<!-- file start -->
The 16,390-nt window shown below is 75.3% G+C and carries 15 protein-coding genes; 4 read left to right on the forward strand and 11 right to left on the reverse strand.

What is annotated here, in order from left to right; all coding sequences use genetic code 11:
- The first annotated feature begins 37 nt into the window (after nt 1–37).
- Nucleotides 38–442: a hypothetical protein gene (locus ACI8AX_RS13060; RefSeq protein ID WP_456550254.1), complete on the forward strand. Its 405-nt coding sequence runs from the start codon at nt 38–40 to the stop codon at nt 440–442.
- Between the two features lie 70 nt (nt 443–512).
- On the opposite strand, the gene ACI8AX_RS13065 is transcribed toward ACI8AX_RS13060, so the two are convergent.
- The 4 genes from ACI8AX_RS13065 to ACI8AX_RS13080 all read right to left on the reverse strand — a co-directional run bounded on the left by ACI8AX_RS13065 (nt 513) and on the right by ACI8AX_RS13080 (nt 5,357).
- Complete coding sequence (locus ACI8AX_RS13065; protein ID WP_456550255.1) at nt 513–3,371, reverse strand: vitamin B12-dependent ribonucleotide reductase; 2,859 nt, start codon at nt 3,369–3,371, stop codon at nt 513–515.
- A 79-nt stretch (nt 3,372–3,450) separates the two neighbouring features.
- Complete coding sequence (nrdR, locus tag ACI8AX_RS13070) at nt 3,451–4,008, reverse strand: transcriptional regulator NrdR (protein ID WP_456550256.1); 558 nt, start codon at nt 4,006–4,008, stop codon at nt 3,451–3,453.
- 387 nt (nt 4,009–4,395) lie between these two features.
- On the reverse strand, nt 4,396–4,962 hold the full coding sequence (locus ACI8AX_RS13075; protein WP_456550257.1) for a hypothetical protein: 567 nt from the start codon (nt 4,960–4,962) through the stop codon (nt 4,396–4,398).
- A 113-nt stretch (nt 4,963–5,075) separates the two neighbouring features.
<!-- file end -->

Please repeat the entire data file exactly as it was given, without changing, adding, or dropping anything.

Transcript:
The 16,390-nt window shown below is 75.3% G+C and carries 15 protein-coding genes; 4 read left to right on the forward strand and 11 right to left on the reverse strand.

What is annotated here, in order from left to right; all coding sequences use genetic code 11:
- The first annotated feature begins 37 nt into the window (after nt 1–37).
- Nucleotides 38–442: a hypothetical protein gene (locus ACI8AX_RS13060; RefSeq protein ID WP_456550254.1), complete on the forward strand. Its 405-nt coding sequence runs from the start codon at nt 38–40 to the stop codon at nt 440–442.
- Between the two features lie 70 nt (nt 443–512).
- On the opposite strand, the gene ACI8AX_RS13065 is transcribed toward ACI8AX_RS13060, so the two are convergent.
- The 4 genes from ACI8AX_RS13065 to ACI8AX_RS13080 all read right to left on the reverse strand — a co-directional run bounded on the left by ACI8AX_RS13065 (nt 513) and on the right by ACI8AX_RS13080 (nt 5,357).
- Complete coding sequence (locus ACI8AX_RS13065; protein ID WP_456550255.1) at nt 513–3,371, reverse strand: vitamin B12-dependent ribonucleotide reductase; 2,859 nt, start codon at nt 3,369–3,371, stop codon at nt 513–515.
- A 79-nt stretch (nt 3,372–3,450) separates the two neighbouring features.
- Complete coding sequence (nrdR, locus tag ACI8AX_RS13070) at nt 3,451–4,008, reverse strand: transcriptional regulator NrdR (protein ID WP_456550256.1); 558 nt, start codon at nt 4,006–4,008, stop codon at nt 3,451–3,453.
- 387 nt (nt 4,009–4,395) lie between these two features.
- On the reverse strand, nt 4,396–4,962 hold the full coding sequence (locus ACI8AX_RS13075; protein WP_456550257.1) for a hypothetical protein: 567 nt from the start codon (nt 4,960–4,962) through the stop codon (nt 4,396–4,398).
- A 113-nt stretch (nt 4,963–5,075) separates the two neighbouring features.